Politics is a nasty business.
Dirty campaigns, media frenzy, he said-she said. It’s all part of the game. But, at some point all of that began to get personal – and it wasn’t just something that went on between candidates, it began to involve those candidates’ supporters. And, it wasn’t just a matter of disagreeing with one another, but rather became attacks by many on anyone who didn’t agree exactly with their point of view or with the candidate they deemed to be the best.
I’m not sure exactly when things changed, but I do know when it first reared its ugly head with me. It was in 2008, when Barack Obama was first running for president, and I was concerned – I didn’t think he had the experience, I was concerned about what I perceived was an arrogance, I didn’t believe he was a good choice.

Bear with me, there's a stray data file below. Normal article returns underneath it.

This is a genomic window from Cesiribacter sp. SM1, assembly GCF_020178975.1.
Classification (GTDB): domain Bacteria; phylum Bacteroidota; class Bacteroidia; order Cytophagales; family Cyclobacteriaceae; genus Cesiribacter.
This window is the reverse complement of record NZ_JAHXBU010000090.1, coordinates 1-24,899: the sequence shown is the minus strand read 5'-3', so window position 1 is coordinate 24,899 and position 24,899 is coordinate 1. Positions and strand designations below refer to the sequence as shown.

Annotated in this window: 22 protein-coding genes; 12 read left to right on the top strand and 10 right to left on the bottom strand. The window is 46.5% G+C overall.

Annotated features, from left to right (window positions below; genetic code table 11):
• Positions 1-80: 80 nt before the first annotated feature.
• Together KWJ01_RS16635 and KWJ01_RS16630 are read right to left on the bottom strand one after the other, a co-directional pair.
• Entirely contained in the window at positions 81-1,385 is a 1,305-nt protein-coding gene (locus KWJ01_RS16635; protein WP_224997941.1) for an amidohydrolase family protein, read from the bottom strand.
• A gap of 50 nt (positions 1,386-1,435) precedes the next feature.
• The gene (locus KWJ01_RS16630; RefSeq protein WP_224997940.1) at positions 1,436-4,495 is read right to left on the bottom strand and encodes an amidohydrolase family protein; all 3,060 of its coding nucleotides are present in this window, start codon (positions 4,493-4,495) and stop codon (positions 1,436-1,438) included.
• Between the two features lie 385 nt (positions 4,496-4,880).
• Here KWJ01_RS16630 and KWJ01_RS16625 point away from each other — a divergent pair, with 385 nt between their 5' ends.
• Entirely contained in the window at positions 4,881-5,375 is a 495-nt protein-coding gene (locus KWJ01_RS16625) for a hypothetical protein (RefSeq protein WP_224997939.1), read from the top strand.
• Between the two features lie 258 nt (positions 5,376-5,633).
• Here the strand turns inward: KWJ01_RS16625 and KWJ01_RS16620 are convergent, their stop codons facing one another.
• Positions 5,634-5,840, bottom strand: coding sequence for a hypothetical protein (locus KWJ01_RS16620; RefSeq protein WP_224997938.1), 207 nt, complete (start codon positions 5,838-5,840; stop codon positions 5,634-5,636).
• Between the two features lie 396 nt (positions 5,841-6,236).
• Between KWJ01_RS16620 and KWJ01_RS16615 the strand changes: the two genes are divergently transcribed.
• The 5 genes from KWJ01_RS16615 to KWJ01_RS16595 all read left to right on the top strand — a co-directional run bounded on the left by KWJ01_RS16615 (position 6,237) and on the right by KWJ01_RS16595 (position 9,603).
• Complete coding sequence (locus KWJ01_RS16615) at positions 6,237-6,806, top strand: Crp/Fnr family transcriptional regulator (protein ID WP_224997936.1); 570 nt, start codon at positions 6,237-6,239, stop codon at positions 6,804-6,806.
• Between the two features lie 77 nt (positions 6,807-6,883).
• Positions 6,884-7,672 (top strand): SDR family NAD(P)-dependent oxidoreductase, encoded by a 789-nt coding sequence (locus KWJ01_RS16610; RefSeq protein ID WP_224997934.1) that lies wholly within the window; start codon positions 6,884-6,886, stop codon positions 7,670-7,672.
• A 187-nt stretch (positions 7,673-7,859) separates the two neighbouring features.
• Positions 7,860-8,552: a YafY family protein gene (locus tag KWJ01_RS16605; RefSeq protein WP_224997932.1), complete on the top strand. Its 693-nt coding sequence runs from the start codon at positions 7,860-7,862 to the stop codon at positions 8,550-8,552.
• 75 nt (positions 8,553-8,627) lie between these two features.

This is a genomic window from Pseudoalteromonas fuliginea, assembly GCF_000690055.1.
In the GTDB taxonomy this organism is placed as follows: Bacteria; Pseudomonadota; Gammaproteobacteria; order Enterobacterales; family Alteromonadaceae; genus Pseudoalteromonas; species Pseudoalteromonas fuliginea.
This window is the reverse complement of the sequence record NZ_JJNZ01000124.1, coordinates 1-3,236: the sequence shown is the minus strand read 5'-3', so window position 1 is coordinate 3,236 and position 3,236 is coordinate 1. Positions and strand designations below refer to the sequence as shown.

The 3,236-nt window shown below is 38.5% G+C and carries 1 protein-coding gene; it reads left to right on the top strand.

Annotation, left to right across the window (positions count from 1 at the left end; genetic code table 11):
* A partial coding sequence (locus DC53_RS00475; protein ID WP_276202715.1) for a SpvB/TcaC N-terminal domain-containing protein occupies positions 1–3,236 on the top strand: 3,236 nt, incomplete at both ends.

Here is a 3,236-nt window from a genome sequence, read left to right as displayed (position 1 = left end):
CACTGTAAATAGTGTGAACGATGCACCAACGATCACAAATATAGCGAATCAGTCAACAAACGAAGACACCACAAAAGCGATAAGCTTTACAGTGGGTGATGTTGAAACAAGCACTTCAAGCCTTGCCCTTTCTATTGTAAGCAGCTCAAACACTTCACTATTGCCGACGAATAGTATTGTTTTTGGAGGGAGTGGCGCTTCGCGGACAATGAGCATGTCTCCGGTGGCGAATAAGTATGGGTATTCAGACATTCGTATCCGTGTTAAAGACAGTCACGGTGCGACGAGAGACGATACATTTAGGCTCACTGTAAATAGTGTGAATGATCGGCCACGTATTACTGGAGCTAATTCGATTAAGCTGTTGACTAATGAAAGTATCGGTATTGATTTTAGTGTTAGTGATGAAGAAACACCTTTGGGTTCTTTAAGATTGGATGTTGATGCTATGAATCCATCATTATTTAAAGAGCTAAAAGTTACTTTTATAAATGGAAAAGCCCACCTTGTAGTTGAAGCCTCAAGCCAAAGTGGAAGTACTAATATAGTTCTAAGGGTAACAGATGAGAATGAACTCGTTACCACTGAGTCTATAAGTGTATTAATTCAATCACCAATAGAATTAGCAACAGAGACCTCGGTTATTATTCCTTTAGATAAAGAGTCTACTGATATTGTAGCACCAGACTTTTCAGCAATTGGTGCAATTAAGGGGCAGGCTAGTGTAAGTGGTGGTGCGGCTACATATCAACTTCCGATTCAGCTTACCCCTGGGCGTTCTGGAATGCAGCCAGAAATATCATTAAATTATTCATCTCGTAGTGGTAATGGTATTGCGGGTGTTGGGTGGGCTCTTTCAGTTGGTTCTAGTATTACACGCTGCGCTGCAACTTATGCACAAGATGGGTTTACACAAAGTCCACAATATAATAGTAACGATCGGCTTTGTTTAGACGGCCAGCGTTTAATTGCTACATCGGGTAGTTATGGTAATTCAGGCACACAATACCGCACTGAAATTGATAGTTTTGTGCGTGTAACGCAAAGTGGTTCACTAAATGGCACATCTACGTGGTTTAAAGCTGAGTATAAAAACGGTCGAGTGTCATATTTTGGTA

At that time, I was a regular on a site called SodaHead, where you can post questions and discuss others. It was there I learned about the true nastiness of politics and, for the first time in my life, became the victim of bullying. Because it was there that I learned that some Obama supporters believed if you did not support Obama you were a racist, plain and simple.
It didn’t matter if I had legitimate and factual arguments about my position, it didn’t matter about who I was or what I believed. It was, ironically, very black and white for these people. I was a bigot – I, who had always believed in and fought for equality for others. It got heated, it was personal. Facts didn’t matter and neither did anything else. I finally quit the site because of the unrelenting messages and posts – a barrage of abuse that was not based on any kind of truths or facts.